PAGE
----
Appalachia Logging

Pap Talks about Logging

Pap--Where-We'll-Never-Grow-Old

After we had the pines cut above our house, Chatter asked Pap to talk about how many times the area had been logged in his lifetime. Click on the bar below to hear what Pap had to say. Once you’re done listening you may need to click your back button to come back to this page.

You can hear Pap talk about logging below.

I hope you enjoyed listening to Pap. Sort of a funny start to the recording when Granny tries to tell him how to tell his story : )

Tipper

 

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18 Comments

  • Reply
    Pamela Danner
    October 24, 2015 at 8:50 am

    Loved hearing Pap and Chatter (and Granny) talk about the old time logging there. I think it is so important to capture all you can while you can about the past. We still work on my Dad about the old days.
    Pam
    scrap-n-sewgranny.blogspot.com

  • Reply
    Ethelene Dyer Jones
    October 24, 2015 at 4:05 am

    I loved hearing Chatter and her Pap talk about “the old days.” This generational sharing brings real insight into “life as it was.” Thank you for posting!

  • Reply
    Mary Lou McKiliip
    October 23, 2015 at 10:10 pm

    Tipper we have always loved the Wilson Brothers on radio and go ay where they were singing and playing. Years now we have enjoyed Tipper love this family and the twins.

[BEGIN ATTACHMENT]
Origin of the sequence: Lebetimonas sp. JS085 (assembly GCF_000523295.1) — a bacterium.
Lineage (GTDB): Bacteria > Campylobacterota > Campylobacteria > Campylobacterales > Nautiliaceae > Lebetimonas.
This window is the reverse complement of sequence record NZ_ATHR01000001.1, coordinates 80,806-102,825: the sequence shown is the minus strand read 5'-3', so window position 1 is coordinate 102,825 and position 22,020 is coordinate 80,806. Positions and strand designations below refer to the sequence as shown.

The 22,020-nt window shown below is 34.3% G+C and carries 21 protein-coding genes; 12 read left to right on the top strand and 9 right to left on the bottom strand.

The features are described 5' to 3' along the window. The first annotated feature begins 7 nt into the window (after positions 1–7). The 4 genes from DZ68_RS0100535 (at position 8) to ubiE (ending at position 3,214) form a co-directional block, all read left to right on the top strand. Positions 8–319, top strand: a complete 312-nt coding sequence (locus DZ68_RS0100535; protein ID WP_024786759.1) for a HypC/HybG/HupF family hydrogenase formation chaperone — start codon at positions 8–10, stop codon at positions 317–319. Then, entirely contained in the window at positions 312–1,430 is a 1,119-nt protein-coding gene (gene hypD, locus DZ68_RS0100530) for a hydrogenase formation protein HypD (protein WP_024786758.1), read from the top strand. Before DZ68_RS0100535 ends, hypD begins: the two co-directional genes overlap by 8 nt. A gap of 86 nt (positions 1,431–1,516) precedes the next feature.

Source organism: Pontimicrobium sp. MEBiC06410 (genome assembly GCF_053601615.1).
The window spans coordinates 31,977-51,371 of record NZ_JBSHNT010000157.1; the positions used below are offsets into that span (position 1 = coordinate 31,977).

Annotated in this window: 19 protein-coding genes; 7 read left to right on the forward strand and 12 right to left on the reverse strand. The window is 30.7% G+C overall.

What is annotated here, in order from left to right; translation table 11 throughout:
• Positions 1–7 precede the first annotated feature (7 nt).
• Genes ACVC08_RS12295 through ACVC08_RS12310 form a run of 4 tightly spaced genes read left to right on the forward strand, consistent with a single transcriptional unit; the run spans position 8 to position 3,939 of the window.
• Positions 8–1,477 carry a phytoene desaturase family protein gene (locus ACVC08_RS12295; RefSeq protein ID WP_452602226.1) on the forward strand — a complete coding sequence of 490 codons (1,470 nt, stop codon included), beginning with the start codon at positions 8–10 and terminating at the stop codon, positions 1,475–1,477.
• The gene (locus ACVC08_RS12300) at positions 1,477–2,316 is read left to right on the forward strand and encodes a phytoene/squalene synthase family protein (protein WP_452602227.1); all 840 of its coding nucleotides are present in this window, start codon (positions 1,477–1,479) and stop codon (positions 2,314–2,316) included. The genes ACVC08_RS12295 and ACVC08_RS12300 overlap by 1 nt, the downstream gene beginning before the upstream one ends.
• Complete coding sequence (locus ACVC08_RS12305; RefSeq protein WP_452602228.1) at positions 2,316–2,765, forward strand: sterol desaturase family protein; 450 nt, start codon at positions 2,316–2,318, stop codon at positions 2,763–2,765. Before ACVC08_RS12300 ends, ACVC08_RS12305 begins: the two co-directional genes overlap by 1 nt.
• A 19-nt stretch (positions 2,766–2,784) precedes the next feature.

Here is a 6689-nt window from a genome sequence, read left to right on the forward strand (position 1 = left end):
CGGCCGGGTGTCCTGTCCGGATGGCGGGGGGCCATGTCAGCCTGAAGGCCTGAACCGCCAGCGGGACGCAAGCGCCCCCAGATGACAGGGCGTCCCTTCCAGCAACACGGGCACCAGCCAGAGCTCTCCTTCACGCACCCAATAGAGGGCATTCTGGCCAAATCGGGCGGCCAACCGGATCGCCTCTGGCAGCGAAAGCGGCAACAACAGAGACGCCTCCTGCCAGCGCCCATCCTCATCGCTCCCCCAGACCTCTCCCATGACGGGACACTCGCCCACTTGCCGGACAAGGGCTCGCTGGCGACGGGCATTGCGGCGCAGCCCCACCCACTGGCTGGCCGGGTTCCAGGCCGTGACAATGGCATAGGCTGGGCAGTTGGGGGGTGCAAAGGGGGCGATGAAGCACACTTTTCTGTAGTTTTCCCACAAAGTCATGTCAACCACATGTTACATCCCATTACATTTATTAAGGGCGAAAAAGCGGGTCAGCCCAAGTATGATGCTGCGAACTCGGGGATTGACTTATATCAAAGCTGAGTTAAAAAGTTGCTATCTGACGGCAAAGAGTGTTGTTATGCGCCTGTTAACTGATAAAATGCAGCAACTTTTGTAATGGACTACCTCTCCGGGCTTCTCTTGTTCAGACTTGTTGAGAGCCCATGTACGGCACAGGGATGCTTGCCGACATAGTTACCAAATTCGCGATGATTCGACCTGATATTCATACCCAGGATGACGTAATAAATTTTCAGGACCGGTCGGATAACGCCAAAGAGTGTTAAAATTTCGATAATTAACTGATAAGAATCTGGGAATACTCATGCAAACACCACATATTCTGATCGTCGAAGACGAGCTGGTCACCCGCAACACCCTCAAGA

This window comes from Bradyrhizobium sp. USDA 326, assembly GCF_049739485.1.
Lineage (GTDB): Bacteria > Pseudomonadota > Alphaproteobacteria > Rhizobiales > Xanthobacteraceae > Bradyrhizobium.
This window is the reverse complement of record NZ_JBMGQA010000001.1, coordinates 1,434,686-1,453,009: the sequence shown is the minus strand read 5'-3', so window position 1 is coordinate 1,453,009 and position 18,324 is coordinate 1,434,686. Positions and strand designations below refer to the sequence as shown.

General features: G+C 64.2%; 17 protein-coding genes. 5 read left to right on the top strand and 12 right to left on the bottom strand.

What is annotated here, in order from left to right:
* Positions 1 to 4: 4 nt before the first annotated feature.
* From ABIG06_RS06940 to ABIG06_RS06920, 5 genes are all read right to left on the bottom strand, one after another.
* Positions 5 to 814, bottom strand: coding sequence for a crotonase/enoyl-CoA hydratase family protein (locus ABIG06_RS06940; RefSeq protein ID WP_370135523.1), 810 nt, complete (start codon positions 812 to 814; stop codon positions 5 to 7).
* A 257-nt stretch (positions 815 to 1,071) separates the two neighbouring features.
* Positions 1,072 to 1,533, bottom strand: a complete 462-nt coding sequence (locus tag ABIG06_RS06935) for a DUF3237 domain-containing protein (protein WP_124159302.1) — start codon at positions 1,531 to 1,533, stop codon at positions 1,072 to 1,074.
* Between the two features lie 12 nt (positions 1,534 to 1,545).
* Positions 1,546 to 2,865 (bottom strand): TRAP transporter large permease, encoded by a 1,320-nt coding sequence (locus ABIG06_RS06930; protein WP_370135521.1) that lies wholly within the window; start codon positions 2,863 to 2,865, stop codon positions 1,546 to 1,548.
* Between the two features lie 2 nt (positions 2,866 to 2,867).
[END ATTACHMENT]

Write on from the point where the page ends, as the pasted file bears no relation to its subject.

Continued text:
• Reply
    Mary Lou McKiliip
    October 23, 2015 at 10:10 pm

    Tipper we have always loved the Wilson Brothers on radio and go ay where they were singing and playing. Years now we have enjoyed Tipper love this family and the twins.

  • Reply
    Mary Lou McKiliip
    October 23, 2015 at 10:10 pm

    Tipper we have always loved the Wilson Brothers on radio and go ay where they were singing and playing. Years now we have enjoyed Tipper love this family and the twins.

  • Reply
    Mary Lou McKiliip
    October 23, 2015 at 10:10 pm

    Tipper we have always loved the Wilson Brothers on radio and go ay where they were singing and playing. Years now we have enjoyed Tipper love this family and the twins.

  • Reply
    Ron Banks
    October 23, 2015 at 7:23 pm

    Wonderful! Pap reminds me of my daddy in the way he talks. We should all take time to talk to our older folks. They have a lot of wisdom to impart.

  • Reply
    TimMc
    October 23, 2015 at 5:57 pm

    There is so many people I wished I had interview as a young man.. You’ll treasure this forever..

  • Reply
    Ed Ammons
    October 23, 2015 at 3:18 pm

    Tipper-I still can’t listen to the whole file from your blog but I was able to download it all(7:29 minutes) to my desktop(if that’s OK.) I can listen to it now even when I’m not on the internet.
    I enjoy listening to people who talk like I do. There ain’t too many left. Everybody nowdays tries to talk like what they hear on the TV. Some don’t even speak at all. They talk with their thumbs.

  • Reply
    Tipper
    October 23, 2015 at 2:36 pm

    Sorry about that Ed : ) I loaded it again-see if itll work now!

  • Reply
    Ed Ammons
    October 23, 2015 at 2:09 pm

    I really enjoyed listening to what I could hear of Pap talking about logging in his younger days.
    The slider goes to about 2:05 and stops and goes back to 0:00. I think there is more. I tried to download the whole file to my computer but that won’t work either.

  • Reply
    Ken Roper
    October 23, 2015 at 12:55 pm

    Tipper,
    Way to go, Louzine, I guess we all
    need a straightening every now and
    then. And that’s a fine thing